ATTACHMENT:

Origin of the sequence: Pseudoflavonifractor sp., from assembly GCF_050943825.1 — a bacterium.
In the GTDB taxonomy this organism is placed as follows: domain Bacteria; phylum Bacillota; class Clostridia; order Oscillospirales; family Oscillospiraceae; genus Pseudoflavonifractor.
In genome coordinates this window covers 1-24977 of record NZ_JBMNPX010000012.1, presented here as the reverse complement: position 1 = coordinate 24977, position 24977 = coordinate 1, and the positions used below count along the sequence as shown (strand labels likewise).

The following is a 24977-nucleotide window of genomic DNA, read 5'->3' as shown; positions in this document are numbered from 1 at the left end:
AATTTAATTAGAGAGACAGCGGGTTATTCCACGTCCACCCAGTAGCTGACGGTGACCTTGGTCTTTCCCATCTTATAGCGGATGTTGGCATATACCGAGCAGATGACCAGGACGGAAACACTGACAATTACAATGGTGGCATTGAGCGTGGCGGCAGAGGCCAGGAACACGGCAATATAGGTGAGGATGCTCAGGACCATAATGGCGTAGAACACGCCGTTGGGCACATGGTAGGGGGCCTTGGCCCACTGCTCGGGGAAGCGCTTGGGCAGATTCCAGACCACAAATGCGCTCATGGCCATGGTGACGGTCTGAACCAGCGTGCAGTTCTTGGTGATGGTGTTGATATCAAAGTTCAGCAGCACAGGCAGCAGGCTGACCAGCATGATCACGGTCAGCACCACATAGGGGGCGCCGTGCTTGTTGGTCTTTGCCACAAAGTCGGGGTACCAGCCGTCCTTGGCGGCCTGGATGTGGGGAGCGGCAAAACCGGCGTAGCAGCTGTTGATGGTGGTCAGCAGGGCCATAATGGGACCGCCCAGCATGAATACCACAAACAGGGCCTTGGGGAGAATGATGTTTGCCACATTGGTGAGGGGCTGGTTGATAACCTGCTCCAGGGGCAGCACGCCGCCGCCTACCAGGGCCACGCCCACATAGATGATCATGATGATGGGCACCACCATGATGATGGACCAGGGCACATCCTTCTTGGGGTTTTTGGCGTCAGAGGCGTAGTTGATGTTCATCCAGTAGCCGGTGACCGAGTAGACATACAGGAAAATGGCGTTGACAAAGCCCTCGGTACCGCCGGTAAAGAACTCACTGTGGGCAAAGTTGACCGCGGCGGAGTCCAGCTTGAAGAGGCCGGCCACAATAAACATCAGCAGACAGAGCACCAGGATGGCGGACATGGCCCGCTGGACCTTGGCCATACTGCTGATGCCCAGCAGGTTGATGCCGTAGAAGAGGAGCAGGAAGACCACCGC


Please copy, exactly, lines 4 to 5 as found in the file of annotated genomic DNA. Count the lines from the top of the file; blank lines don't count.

The following is a 24977-nucleotide window of genomic DNA, read 5'->3' as shown; positions in this document are numbered from 1 at the left end:
AATTTAATTAGAGAGACAGCGGGTTATTCCACGTCCACCCAGTAGCTGACGGTGACCTTGGTCTTTCCCATCTTATAGCGGATGTTGGCATATACCGAGCAGATGACCAGGACGGAAACACTGACAATTACAATGGTGGCATTGAGCGTGGCGGCAGAGGCCAGGAACACGGCAATATAGGTGAGGATGCTCAGGACCATAATGGCGTAGAACACGCCGTTGGGCACATGGTAGGGGGCCTTGGCCCACTGCTCGGGGAAGCGCTTGGGCAGATTCCAGACCACAAATGCGCTCATGGCCATGGTGACGGTCTGAACCAGCGTGCAGTTCTTGGTGATGGTGTTGATATCAAAGTTCAGCAGCACAGGCAGCAGGCTGACCAGCATGATCACGGTCAGCACCACATAGGGGGCGCCGTGCTTGTTGGTCTTTGCCACAAAGTCGGGGTACCAGCCGTCCTTGGCGGCCTGGATGTGGGGAGCGGCAAAACCGGCGTAGCAGCTGTTGATGGTGGTCAGCAGGGCCATAATGGGACCGCCCAGCATGAATACCACAAACAGGGCCTTGGGGAGAATGATGTTTGCCACATTGGTGAGGGGCTGGTTGATAACCTGCTCCAGGGGCAGCACGCCGCCGCCTACCAGGGCCACGCCCACATAGATGATCATGATGATGGGCACCACCATGATGATGGACCAGGGCACATCCTTCTTGGGGTTTTTGGCGTCAGAGGCGTAGTTGATGTTCATCCAGTAGCCGGTGACCGAGTAGACATACAGGAAAATGGCGTTGACAAAGCCCTCGGTACCGCCGGTAAAGAACTCACTGTGGGCAAAGTTGACCGCGGCGGAGTCCAGCTTGAAGAGGCCGGCCACAATAAACATCAGCAGACAGAGCACCAGGATGGCGGACATGGCCCGCTGGACCTTGGCCATACTGCTGATGCCCAGCAGGTTGATGCCGTAGAAGAGGAGCAGGAAGACCACCGC